Karen Parties In Move To Be One For 2015 Election

The leaders of four different Karen political parties met over two days to discuss how to merge their organisations into one for Burma’s next general election in 2015.

In an effort to merge the parties, leaders of the Phalon-Sawaw Democratic Party, the Karen People’s Party, the Karen State Democracy and Development Party, and the Karen Democratic Party – all which contested the national election in 2010, met at Zwekabin Garden Hall in Hpa-an, Karen State on September 14-15.

Although no concrete agreement was reached for merging the parties, the groups all agree in principle to move to merge the four parties into one unified Karen party.

Speaking to Karen News, the PSDP chairman, Saw Thein Aung said.

“Getting different Karen political parties to become one single party is what Karen people want. We want to fulfill what the Karen people want. This will show our goodwill to our peoples’ needs.”

At the two day meeting the four Karen political parties reached six-points of agreement and ten-points for decision.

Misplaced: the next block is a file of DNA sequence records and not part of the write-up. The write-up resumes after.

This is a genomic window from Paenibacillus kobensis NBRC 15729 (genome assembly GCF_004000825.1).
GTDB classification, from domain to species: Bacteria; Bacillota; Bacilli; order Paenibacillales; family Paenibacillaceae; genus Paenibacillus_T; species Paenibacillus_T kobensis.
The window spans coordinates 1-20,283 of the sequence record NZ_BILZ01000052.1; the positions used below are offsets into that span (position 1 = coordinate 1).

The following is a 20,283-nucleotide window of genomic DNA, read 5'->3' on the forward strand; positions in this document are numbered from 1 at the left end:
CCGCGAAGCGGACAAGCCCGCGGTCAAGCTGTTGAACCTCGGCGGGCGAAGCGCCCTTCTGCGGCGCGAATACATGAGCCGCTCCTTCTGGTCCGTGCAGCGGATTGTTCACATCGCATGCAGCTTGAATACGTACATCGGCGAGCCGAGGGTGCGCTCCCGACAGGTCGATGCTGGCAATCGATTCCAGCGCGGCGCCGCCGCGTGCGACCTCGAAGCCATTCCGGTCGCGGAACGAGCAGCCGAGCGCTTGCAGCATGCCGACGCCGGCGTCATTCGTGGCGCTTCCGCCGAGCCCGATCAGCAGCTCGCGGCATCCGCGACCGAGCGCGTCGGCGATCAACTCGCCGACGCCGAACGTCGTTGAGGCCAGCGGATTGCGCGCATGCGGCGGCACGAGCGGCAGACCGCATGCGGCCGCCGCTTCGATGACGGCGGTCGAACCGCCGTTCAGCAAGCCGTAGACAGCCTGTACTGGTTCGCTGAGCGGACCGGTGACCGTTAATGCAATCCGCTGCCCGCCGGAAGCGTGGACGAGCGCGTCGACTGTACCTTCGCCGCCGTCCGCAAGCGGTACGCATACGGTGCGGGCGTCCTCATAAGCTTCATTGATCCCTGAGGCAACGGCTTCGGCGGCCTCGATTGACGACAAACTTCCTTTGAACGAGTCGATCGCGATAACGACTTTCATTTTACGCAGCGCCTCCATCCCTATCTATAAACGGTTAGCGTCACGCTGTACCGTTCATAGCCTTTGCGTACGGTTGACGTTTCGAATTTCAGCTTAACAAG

The six points of agreement, included working together for the benefit of Karen State, citizens’ benefits, peoples’ participation in Karen affairs, the peace process and for the rule of law.

The ten points for decision included working towards a single Karen political party, to work together in 2015 election, to take part in achieving peace, establishing a negotiation committee made up of five delegations from each Party and to form a working team with two delegations from each party.

The KSDDP chairman Saw Thar Htoo Kyaw said that the agreements and decisions that came out of the meeting were a good sign for the future, but stressed that it still needed further discussion before the four could be become a single party.

“We still have to discuss how to become one party. In my view, this kind of cooperation and discussion is a good prospect for Karen people and for other ethnic nationalities.”

Speaking to Karen News, the KPP’s, Nan San San Win said.

“I am pleased to see our Karen leaders cooperate and by putting away whatever happened in the past. I believe that working with one party is better.”

The four Karen parties agreed that their current move is one of the basic peace foundations that Karen people want to see in place. This is the first time the four Karen political parties have met – the meeting was attended by over 40 delegates.

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